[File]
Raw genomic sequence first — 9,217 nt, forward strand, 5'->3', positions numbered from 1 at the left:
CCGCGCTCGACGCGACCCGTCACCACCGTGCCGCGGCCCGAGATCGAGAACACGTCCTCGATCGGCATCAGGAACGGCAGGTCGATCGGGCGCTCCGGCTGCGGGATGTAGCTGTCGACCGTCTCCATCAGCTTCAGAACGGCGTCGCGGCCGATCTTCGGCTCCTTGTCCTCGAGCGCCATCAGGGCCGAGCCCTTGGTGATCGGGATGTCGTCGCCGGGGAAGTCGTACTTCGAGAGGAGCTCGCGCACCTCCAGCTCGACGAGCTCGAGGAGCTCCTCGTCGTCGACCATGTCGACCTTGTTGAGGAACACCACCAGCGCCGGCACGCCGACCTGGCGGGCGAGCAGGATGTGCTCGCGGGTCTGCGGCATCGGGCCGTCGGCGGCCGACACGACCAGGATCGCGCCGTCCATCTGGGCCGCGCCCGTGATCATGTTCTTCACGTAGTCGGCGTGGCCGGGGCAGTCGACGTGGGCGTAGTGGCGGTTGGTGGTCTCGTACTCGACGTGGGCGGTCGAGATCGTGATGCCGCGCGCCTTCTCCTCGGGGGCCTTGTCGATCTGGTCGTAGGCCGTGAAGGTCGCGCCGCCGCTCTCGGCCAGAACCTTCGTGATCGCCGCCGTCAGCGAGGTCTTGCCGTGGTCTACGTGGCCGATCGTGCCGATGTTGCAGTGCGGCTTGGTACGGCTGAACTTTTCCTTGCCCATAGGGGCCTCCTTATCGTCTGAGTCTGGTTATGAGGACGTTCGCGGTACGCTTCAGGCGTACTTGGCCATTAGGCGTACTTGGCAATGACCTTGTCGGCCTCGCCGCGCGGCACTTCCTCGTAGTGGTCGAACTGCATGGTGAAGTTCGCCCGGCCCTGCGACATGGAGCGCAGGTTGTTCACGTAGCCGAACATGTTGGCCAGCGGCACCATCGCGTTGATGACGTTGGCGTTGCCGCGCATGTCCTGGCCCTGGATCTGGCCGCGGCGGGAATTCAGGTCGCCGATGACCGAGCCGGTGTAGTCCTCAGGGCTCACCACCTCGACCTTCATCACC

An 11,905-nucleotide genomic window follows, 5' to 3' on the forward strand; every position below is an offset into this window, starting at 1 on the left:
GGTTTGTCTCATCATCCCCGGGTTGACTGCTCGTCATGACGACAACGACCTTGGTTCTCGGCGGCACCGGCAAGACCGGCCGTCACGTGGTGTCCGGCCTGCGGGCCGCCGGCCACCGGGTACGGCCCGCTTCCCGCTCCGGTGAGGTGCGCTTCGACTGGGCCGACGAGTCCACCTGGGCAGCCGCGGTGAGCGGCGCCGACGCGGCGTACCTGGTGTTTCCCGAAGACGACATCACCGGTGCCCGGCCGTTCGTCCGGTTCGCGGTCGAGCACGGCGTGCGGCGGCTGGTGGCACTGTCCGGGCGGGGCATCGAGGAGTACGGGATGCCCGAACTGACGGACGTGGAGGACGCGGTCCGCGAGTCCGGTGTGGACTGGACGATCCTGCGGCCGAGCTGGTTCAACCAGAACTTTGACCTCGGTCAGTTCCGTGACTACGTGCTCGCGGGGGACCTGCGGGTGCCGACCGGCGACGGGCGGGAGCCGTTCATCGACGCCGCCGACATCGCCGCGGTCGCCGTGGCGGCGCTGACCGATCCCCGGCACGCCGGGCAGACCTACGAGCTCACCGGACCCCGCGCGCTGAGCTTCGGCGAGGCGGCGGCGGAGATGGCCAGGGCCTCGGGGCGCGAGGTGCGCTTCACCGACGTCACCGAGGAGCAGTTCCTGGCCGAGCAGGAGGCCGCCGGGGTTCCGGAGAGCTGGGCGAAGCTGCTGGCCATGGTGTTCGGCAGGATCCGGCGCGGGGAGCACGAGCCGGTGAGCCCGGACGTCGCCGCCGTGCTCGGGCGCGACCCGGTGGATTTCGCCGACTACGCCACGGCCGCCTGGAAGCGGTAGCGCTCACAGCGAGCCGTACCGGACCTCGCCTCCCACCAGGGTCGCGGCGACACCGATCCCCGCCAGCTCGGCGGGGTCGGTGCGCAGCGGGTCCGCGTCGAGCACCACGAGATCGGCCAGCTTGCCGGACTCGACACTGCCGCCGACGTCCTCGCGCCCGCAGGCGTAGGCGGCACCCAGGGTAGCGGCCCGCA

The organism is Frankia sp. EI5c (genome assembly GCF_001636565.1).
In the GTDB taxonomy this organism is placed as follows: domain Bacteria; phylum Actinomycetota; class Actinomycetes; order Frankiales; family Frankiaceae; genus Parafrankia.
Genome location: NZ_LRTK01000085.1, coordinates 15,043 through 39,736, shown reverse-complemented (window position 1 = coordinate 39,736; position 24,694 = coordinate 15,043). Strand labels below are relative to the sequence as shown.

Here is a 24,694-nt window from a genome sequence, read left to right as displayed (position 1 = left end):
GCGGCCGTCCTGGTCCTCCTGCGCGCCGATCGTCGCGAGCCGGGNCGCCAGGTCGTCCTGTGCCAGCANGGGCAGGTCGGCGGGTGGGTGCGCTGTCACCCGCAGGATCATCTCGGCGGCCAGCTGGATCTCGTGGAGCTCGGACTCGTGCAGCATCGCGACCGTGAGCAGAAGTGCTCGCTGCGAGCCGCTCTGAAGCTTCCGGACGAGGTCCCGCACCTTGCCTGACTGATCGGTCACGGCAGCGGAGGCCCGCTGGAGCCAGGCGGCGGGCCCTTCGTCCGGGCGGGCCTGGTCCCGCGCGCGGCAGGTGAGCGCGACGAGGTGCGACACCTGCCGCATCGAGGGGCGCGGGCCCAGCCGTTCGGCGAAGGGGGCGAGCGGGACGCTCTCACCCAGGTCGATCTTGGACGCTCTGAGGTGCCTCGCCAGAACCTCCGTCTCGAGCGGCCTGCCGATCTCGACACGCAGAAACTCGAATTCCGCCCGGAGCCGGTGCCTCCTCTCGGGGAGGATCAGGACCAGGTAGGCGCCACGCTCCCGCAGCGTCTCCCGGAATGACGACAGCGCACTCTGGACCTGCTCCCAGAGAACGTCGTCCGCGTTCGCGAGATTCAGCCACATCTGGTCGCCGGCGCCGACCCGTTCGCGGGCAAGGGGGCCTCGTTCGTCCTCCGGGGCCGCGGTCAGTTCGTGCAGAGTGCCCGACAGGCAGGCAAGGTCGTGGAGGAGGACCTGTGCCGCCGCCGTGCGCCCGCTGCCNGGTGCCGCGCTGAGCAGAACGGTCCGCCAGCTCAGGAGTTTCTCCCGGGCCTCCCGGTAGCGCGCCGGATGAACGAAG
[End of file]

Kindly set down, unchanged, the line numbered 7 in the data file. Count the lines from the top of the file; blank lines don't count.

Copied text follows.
Genome location: NZ_LRTK01000085.1, coordinates 15,043 through 39,736, shown reverse-complemented (window position 1 = coordinate 39,736; position 24,694 = coordinate 15,043). Strand labels below are relative to the sequence as shown.